I had my annual physical and all was well.
Except that my blood pressure was a little high.
And my blood sugar was borderline.
Oh, yes, I had gained 10 pounds, which the doctor wants me to lose.
No problem. I kind of expected those results.
But then she lowered the boom and said she wanted me to increase my daily workouts to 60 minutes from 30.
I just turned 53, did my second mud run in August and work out regularly four to five days a week.
Not bad for a middle-aged guy with a sedentary job.
But her directive to work out more frosted my rage cake.
C’mon! You want me fit and healthy even if it kills me!
I have no delusions that I am going to grace the cover of “Men’s Health” magazine anytime soon and that’s OK.
For my age and lifestyle, I have worked hard at beating back — with some success — the inevitable physical effects that come with reaching your 50s.
But the doctor’s order underscored a peculiar balance you start to confront at a particular age: Do you sacrifice certain things now to prolong your life later?
For instance, do I extend my workouts by 30 minutes, cutting into time I might be doing other things, like spending time with my wife, so that I can live into my 80s, when my quality of life would undoubtedly be less?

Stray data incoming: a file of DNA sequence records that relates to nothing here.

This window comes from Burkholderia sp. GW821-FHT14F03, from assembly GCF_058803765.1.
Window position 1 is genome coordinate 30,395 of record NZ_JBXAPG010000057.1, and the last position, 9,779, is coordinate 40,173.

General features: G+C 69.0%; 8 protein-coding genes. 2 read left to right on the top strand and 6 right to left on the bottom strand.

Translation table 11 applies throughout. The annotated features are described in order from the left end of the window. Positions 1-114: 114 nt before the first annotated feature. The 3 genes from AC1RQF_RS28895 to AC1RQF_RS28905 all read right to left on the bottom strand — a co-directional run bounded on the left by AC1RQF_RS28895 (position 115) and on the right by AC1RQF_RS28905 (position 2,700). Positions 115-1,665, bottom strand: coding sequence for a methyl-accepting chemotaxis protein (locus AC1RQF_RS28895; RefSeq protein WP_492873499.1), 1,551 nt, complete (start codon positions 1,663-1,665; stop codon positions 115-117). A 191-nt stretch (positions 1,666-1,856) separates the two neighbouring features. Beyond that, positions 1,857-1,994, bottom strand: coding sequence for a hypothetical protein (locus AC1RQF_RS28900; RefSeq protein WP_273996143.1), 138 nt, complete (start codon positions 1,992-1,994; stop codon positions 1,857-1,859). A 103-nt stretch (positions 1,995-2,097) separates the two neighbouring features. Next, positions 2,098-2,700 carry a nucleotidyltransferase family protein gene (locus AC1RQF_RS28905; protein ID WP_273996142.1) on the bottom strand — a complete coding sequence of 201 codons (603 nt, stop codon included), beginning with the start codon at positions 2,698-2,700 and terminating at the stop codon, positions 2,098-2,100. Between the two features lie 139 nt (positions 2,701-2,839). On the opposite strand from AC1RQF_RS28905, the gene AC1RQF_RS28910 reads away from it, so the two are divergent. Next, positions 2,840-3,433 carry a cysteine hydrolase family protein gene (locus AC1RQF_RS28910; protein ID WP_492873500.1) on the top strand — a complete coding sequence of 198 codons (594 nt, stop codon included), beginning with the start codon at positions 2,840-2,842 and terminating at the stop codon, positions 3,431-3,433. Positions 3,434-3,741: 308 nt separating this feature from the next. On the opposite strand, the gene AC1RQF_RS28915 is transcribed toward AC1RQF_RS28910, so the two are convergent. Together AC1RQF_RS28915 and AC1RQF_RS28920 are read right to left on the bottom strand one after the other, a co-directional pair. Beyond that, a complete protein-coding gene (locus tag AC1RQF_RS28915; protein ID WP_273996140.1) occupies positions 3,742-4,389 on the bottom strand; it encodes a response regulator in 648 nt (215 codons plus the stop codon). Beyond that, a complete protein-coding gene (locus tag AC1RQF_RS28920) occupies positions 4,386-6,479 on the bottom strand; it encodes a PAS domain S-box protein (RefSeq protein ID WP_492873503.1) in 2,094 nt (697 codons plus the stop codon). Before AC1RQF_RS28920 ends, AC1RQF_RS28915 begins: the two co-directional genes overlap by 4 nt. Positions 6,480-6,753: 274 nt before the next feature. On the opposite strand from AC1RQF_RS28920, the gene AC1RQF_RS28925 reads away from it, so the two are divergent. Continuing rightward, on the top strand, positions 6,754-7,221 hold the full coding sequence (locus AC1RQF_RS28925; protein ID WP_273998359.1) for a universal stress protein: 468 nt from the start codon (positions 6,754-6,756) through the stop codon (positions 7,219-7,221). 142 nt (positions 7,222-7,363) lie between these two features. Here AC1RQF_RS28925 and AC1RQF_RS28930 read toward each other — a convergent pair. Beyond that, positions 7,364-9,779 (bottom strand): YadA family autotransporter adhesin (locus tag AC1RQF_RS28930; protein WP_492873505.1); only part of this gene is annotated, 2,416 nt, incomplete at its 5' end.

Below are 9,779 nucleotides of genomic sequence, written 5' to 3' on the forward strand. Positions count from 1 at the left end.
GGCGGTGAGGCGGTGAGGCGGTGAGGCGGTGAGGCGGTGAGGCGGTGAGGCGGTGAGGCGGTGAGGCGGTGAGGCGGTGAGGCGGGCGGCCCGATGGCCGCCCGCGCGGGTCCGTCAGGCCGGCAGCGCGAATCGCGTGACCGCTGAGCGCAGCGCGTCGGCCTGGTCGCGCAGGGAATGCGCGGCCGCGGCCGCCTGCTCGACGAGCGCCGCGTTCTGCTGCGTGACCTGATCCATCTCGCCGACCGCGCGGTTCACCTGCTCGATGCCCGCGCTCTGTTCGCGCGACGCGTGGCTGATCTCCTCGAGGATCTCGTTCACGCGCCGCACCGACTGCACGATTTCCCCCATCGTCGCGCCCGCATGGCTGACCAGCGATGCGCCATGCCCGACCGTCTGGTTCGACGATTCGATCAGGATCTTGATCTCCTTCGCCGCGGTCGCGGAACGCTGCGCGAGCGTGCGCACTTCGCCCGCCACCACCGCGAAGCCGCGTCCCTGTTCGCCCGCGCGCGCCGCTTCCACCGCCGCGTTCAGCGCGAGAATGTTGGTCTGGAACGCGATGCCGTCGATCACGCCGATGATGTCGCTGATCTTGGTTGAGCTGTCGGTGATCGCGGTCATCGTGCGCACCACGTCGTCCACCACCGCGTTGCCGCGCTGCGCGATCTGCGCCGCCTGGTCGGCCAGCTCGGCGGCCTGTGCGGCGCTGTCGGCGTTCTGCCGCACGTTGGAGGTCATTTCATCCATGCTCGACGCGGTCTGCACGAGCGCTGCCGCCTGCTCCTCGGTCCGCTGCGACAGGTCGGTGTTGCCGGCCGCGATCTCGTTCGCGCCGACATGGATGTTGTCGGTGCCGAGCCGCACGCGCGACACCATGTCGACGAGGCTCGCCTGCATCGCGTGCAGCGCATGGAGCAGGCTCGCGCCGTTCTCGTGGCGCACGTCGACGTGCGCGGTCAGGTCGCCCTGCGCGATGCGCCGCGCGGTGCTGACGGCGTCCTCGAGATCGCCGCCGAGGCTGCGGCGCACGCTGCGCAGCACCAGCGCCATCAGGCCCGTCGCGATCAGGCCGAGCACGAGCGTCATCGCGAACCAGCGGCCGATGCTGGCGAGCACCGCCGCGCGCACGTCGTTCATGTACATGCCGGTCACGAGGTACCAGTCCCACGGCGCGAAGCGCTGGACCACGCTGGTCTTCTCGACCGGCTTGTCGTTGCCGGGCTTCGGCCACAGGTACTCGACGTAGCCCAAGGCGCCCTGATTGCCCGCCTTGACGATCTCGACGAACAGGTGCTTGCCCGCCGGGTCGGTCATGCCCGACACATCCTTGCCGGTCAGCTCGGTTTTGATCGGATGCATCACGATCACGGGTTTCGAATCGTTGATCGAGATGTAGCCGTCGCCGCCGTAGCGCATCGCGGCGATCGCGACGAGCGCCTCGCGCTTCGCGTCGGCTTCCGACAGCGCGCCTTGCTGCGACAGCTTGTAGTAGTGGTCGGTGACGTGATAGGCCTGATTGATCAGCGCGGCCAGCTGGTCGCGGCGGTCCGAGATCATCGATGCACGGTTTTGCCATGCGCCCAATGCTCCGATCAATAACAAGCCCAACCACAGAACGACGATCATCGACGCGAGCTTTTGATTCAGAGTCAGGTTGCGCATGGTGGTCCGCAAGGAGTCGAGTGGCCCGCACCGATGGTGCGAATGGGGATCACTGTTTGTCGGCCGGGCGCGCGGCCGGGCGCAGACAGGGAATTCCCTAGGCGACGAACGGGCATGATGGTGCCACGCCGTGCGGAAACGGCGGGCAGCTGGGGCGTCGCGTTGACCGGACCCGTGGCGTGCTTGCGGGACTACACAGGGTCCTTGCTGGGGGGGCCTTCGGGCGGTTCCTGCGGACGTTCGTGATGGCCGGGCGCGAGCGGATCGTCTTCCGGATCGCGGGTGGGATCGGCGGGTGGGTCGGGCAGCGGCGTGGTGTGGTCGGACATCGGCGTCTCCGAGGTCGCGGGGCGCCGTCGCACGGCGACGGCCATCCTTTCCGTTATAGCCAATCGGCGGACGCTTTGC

It feels like a shoddy tradeoff.
As it is, I do not smoke, I drink in moderation, have stopped taking sugar in my coffee and have given up on my Frisbee-sized weekly cookies from my favorite diner.
I also spurn fast food, try to eat a healthy serving of fruits and vegetables and “clean” proteins like chicken and fish.
And if that is all not enough, the doctor wants me to exercise more? What a killjoy!
I understand the importance of staving off diabetes and heart disease to have a better quality of life. I get it. But I want to enjoy my food and drink now, not 30 years from now when it will be puréed baby food.
The struggle to behave and eat right is difficult given the stresses of daily life and the bonanza of temptations out there.
I do like my dark chocolate, coffee, wine, vodka and tonics, margaritas and indulgent dessert once in a while.
But if comes to moderation vs. deprivation, I will almost always go with the former.
At some point, you just have to pick your spots and assign a value to the things that you enjoy that may not be good for you and the things that are good for you that you may not enjoy.
As my old man used to tell me:
“OK, Chris, now remember about clean living: No booze, no smoking and no carousing with loose women. It’s clean but is it living?!”